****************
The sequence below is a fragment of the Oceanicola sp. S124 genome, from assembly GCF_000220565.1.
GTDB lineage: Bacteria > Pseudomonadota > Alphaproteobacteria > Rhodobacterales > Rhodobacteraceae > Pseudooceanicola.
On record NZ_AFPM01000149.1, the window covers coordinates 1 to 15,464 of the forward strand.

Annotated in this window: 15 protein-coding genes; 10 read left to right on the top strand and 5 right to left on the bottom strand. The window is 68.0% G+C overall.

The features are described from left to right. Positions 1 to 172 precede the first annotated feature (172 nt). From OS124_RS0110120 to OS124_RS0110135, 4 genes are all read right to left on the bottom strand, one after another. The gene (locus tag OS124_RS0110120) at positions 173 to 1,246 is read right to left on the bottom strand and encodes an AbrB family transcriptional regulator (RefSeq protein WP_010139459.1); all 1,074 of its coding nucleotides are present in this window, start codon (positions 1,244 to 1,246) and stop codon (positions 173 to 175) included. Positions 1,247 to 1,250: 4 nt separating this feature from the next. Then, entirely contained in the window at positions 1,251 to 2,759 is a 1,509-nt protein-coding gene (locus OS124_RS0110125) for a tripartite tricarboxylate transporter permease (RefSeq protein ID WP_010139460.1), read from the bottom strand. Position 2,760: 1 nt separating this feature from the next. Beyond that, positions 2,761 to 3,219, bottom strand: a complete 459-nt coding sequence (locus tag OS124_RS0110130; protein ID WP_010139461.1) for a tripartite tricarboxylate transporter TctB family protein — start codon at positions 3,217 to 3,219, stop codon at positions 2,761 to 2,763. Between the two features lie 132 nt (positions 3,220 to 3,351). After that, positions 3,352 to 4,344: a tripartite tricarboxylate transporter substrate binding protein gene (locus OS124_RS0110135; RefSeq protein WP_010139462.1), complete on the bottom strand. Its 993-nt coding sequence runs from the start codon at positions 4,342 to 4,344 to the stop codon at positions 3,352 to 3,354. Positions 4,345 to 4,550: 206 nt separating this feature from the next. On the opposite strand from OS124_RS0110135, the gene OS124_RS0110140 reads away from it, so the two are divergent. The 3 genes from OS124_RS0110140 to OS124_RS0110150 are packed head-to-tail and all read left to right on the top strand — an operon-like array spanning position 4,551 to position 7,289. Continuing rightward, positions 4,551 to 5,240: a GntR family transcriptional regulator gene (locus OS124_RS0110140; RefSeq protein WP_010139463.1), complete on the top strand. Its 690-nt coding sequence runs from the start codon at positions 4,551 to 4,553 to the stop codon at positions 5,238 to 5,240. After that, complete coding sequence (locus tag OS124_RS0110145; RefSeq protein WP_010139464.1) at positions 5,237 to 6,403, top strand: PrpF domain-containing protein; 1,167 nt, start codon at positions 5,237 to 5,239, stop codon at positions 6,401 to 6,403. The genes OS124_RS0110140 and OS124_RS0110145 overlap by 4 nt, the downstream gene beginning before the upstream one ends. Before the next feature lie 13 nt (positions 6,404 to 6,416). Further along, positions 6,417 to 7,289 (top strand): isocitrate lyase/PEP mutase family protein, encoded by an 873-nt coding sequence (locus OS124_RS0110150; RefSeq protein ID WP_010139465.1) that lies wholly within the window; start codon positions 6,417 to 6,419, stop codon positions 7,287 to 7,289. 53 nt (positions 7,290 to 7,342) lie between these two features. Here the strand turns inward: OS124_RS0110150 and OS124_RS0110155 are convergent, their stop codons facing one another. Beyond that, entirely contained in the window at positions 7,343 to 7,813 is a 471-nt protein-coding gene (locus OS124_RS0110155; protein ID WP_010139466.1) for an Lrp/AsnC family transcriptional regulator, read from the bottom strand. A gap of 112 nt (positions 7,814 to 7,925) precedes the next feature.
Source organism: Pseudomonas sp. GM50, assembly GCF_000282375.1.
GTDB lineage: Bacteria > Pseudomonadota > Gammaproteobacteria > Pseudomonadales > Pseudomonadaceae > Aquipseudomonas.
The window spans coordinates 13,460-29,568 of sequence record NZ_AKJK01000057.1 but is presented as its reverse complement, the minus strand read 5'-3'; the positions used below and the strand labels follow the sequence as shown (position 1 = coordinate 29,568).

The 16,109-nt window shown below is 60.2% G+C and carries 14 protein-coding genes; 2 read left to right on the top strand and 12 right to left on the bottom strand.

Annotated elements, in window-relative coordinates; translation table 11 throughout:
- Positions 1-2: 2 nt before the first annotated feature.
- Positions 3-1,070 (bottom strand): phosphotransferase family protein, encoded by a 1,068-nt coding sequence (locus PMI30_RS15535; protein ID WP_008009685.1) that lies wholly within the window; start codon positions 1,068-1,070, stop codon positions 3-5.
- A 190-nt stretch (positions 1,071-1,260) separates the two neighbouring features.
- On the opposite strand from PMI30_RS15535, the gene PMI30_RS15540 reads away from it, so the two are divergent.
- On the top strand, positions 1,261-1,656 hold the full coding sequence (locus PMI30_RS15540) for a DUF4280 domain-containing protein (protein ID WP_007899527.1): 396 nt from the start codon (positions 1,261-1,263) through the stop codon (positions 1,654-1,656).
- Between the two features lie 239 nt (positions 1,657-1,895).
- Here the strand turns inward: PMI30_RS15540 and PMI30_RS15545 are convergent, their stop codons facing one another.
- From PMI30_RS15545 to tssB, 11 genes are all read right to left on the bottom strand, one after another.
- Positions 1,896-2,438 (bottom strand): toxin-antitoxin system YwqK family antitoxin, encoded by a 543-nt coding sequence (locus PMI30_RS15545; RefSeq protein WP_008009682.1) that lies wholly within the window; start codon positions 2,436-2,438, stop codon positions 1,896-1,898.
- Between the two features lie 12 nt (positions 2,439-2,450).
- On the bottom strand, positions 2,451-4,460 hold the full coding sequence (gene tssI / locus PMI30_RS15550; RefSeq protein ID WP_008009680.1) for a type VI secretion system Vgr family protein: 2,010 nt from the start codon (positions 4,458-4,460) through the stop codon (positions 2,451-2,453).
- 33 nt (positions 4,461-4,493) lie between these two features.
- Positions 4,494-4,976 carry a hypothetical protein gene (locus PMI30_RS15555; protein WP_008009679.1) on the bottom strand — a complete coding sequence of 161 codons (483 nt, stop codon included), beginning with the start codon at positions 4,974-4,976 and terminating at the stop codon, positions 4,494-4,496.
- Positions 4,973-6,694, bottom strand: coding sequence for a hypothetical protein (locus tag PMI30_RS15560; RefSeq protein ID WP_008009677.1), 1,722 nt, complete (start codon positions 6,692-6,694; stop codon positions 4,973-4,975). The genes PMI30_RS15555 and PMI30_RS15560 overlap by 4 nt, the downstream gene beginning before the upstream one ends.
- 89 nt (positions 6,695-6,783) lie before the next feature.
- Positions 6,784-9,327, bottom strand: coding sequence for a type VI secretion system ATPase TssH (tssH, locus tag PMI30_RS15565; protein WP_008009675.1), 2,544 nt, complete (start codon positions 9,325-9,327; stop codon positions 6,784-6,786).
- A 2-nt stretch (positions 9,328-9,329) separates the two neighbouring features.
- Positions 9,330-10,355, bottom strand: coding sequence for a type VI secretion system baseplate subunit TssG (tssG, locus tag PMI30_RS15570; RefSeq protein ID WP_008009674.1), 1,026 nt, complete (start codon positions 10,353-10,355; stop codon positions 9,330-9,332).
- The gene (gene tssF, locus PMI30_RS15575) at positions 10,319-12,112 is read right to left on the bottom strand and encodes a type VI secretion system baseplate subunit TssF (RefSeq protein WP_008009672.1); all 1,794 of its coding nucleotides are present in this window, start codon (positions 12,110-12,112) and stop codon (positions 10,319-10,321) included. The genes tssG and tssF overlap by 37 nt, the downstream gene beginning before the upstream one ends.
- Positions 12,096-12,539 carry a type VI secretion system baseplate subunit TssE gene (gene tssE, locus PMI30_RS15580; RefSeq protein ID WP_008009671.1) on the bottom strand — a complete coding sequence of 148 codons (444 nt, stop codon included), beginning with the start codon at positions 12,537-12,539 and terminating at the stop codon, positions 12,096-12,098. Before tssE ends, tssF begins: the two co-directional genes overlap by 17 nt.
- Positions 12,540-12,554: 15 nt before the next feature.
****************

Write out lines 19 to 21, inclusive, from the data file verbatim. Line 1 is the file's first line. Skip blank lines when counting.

- Positions 1,896-2,438 (bottom strand): toxin-antitoxin system YwqK family antitoxin, encoded by a 543-nt coding sequence (locus PMI30_RS15545; RefSeq protein WP_008009682.1) that lies wholly within the window; start codon positions 2,436-2,438, stop codon positions 1,896-1,898.
- Between the two features lie 12 nt (positions 2,439-2,450).
- On the bottom strand, positions 2,451-4,460 hold the full coding sequence (gene tssI / locus PMI30_RS15550; RefSeq protein ID WP_008009680.1) for a type VI secretion system Vgr family protein: 2,010 nt from the start codon (positions 4,458-4,460) through the stop codon (positions 2,451-2,453).